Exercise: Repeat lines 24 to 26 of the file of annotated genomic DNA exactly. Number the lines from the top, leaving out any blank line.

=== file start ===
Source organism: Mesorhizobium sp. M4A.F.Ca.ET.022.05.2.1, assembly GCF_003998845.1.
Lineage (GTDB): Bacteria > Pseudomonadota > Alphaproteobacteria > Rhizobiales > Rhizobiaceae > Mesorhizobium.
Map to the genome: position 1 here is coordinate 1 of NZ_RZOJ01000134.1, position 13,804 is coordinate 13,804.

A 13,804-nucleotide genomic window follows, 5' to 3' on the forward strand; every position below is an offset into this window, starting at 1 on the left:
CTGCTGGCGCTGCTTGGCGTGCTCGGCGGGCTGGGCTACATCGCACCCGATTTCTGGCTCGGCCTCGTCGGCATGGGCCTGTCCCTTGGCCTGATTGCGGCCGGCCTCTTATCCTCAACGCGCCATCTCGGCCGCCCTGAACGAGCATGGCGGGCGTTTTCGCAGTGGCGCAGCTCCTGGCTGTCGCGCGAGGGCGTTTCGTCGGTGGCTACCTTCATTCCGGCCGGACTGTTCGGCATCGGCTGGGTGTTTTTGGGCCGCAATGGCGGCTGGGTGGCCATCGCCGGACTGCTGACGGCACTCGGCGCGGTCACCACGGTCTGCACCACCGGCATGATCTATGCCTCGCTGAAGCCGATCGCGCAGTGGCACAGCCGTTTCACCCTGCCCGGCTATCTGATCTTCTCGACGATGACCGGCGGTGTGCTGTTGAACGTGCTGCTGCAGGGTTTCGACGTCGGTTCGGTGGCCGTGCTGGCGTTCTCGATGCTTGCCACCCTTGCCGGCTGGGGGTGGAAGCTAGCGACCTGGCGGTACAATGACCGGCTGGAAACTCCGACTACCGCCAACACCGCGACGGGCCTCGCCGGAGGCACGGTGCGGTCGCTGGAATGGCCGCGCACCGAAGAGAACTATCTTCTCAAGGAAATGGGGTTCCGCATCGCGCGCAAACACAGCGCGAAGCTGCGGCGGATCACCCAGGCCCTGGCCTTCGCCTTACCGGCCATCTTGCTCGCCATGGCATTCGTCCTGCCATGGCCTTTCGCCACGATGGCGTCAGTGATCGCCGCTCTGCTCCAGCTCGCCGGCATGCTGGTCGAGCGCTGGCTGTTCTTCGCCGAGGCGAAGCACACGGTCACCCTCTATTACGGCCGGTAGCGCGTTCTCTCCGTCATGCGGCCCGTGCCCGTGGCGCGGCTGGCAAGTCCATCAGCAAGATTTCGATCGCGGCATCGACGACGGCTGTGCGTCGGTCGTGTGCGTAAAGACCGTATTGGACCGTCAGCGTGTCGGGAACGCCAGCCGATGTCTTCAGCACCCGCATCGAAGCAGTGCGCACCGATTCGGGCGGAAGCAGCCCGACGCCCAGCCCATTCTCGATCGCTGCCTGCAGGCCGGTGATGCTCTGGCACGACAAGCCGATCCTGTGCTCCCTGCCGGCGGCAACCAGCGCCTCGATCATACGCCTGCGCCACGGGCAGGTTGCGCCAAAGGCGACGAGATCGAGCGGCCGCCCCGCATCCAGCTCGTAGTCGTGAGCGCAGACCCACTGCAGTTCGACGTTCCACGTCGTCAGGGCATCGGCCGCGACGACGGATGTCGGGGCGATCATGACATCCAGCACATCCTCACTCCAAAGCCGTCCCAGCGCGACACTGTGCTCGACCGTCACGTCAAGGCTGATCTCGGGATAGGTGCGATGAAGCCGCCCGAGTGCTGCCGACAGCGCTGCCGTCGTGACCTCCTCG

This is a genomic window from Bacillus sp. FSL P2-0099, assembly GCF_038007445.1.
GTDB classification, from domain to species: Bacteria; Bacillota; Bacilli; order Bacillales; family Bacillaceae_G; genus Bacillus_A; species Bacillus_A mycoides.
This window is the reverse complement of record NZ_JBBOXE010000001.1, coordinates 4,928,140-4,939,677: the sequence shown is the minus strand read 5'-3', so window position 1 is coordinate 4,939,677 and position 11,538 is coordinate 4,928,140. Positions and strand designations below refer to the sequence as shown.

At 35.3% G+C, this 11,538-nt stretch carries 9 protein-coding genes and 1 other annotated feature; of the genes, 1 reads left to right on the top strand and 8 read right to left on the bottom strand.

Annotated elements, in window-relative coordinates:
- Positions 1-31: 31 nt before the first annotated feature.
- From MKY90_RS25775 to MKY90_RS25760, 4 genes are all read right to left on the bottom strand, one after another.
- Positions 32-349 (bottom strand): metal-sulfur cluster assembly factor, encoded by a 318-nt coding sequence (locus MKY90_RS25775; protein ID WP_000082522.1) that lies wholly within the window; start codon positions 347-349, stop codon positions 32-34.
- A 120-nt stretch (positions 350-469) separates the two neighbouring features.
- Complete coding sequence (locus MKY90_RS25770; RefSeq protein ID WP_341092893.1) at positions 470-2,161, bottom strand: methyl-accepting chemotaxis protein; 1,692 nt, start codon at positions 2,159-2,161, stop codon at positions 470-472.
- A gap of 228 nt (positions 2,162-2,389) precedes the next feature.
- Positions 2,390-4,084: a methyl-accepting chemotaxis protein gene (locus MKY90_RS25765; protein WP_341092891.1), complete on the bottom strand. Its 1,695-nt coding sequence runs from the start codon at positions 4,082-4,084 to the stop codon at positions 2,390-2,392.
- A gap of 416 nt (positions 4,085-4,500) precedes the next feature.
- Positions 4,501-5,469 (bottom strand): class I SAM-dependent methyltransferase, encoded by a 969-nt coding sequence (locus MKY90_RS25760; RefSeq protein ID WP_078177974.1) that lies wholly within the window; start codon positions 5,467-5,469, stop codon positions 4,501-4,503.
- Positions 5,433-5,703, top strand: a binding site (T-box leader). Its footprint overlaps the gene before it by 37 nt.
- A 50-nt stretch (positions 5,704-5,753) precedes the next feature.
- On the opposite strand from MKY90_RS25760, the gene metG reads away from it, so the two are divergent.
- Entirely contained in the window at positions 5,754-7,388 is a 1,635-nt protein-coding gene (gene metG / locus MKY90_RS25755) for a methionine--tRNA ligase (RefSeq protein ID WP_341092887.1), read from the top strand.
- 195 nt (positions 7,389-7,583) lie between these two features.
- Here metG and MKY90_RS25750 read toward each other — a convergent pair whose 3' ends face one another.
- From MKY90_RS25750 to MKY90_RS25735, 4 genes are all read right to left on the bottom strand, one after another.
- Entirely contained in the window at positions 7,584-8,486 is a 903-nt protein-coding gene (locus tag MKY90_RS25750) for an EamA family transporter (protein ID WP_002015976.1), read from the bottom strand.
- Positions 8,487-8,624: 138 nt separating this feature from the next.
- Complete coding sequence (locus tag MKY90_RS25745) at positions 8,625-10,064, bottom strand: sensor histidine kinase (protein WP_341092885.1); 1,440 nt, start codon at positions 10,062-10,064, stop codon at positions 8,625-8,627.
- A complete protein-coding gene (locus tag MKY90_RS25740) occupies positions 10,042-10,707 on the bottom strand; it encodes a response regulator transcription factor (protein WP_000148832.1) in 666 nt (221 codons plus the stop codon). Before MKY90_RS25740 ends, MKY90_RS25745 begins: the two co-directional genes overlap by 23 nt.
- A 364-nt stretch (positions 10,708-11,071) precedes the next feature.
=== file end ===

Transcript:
- 195 nt (positions 7,389-7,583) lie between these two features.
- Here metG and MKY90_RS25750 read toward each other — a convergent pair whose 3' ends face one another.
- From MKY90_RS25750 to MKY90_RS25735, 4 genes are all read right to left on the bottom strand, one after another.